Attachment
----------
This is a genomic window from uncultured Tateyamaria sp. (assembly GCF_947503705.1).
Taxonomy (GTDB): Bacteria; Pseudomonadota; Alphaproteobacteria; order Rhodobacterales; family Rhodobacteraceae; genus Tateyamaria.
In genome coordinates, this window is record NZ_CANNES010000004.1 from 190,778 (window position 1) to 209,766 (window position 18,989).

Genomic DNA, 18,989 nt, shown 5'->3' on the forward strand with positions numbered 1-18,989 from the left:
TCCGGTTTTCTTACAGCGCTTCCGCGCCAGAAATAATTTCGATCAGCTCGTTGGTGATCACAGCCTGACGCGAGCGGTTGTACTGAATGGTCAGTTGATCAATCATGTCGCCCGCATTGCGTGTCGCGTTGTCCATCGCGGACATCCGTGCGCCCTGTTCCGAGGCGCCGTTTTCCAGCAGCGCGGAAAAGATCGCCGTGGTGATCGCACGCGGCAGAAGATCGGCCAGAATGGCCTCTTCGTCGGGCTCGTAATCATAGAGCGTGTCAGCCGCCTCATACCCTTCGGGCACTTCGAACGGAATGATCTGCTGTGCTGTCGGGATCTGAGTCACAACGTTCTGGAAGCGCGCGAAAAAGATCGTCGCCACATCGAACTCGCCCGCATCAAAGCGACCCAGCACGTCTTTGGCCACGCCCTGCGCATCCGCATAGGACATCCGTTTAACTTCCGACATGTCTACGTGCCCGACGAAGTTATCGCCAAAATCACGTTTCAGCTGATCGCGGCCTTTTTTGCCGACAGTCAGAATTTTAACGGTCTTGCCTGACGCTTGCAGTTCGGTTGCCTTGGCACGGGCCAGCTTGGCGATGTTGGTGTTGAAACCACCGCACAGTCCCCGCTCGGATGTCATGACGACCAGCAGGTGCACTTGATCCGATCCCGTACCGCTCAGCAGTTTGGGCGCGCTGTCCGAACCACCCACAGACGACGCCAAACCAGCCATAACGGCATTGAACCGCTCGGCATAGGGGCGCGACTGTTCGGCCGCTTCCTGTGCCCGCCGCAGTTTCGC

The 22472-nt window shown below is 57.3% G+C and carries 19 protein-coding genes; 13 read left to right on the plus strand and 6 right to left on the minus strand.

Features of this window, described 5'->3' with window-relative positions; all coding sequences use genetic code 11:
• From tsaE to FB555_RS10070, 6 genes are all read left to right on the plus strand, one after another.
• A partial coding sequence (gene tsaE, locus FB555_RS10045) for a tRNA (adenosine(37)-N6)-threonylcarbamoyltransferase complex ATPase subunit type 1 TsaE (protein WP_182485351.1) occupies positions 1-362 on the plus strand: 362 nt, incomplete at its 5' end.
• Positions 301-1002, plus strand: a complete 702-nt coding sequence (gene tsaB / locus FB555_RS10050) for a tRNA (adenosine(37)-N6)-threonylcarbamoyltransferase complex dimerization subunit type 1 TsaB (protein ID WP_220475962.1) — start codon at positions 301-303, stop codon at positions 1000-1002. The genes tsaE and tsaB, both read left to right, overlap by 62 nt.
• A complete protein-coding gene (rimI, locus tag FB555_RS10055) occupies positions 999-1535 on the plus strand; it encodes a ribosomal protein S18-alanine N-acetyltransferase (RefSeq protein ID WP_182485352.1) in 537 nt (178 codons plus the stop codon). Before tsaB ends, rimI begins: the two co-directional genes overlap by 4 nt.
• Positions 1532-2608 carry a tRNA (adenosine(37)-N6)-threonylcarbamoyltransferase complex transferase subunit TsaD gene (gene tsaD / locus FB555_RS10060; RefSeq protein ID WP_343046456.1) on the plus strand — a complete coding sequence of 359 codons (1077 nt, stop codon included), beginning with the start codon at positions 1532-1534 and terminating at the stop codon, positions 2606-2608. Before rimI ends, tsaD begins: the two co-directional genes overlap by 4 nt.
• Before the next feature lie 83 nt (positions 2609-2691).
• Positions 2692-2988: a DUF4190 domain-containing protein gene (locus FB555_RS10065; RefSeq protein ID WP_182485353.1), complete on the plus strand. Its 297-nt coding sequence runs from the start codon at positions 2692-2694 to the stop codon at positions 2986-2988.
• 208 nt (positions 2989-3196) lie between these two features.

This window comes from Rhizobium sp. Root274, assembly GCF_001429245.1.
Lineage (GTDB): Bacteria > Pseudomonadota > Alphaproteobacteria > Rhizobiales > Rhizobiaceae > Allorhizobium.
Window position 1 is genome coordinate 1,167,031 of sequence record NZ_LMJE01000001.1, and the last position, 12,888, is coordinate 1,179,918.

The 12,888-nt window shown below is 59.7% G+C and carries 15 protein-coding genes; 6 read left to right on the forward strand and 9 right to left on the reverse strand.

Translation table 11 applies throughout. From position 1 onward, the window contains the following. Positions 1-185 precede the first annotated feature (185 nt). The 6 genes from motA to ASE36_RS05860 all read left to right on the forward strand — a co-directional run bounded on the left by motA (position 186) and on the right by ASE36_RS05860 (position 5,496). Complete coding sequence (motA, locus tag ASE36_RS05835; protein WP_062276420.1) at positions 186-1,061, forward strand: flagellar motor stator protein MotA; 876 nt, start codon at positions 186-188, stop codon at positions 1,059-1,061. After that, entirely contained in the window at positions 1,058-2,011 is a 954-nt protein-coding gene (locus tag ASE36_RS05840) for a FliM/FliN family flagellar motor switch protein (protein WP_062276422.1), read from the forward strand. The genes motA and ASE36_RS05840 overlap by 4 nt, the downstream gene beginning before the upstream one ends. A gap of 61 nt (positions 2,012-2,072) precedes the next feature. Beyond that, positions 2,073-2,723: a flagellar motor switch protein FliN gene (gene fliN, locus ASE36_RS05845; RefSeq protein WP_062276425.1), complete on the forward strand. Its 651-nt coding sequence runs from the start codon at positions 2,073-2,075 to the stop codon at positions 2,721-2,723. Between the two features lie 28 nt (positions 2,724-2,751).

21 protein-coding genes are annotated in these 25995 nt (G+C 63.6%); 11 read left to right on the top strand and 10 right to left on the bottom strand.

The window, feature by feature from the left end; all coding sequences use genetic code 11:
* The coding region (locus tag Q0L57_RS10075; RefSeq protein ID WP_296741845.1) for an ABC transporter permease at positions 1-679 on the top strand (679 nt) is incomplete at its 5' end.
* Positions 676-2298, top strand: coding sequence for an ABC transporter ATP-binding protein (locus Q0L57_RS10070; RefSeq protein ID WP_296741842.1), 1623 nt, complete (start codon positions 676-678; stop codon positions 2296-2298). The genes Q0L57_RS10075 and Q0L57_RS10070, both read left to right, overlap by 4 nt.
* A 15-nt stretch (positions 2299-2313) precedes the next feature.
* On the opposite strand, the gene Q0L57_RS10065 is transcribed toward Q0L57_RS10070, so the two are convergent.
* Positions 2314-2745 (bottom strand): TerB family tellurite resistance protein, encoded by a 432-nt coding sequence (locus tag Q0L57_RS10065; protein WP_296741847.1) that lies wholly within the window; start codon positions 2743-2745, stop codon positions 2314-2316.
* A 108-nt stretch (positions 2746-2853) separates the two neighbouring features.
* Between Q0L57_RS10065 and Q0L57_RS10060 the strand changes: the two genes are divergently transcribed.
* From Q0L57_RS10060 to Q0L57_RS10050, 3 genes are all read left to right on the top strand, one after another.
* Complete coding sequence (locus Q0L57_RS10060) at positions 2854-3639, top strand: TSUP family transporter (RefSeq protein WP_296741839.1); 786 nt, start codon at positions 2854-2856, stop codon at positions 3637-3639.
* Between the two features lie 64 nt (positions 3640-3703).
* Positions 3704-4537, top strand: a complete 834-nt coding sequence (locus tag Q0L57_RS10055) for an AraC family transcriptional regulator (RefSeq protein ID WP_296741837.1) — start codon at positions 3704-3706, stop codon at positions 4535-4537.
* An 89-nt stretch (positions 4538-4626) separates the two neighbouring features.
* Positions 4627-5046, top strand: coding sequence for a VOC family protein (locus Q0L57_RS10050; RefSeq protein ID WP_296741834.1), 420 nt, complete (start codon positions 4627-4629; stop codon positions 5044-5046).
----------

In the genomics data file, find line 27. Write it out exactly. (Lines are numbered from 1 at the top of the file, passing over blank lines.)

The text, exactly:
* Positions 2314-2745 (bottom strand): TerB family tellurite resistance protein, encoded by a 432-nt coding sequence (locus tag Q0L57_RS10065; protein WP_296741847.1) that lies wholly within the window; start codon positions 2743-2745, stop codon positions 2314-2316.